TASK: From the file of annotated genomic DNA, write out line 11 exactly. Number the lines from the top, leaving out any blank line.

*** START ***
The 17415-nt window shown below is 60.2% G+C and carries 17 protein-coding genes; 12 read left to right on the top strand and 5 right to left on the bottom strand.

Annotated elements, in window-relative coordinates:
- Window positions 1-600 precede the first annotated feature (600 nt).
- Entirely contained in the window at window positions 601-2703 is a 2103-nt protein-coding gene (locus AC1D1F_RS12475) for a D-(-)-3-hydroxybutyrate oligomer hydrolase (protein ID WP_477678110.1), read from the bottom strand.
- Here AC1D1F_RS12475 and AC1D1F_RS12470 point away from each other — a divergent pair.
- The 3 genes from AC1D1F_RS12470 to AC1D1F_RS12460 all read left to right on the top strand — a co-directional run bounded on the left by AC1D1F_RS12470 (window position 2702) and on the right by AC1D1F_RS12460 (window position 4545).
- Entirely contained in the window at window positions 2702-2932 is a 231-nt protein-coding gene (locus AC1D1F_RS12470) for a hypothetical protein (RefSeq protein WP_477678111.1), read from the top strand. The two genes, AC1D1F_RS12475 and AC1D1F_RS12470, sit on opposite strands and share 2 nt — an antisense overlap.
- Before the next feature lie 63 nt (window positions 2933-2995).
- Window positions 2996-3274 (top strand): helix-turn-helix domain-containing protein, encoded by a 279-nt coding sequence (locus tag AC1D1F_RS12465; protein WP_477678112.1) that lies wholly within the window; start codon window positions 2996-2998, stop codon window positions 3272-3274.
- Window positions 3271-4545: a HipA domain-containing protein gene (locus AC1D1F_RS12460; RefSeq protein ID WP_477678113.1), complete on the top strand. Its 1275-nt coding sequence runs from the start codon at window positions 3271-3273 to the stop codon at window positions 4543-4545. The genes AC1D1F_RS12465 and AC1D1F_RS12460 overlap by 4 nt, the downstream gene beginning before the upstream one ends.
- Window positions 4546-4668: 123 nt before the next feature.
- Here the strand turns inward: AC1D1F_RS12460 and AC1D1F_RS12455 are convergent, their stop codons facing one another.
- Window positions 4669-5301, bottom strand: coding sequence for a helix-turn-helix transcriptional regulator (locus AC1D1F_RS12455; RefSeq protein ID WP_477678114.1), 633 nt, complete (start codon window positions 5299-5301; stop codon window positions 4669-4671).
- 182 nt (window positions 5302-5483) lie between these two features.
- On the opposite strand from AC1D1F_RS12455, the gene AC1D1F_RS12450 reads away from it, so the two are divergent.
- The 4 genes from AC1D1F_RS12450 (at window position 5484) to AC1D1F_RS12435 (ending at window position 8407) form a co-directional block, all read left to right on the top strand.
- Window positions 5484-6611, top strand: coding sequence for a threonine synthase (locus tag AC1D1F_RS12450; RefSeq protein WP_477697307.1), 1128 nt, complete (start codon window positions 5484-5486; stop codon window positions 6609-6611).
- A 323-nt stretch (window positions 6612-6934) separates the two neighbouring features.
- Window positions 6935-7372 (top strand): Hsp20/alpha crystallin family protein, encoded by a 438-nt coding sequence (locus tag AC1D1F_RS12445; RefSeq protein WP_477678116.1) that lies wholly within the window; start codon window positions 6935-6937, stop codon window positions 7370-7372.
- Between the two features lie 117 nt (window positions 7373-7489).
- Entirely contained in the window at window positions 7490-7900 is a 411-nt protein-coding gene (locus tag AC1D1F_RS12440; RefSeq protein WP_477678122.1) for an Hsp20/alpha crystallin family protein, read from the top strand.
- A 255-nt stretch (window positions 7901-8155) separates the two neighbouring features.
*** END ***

- Window positions 4546-4668: 123 nt before the next feature.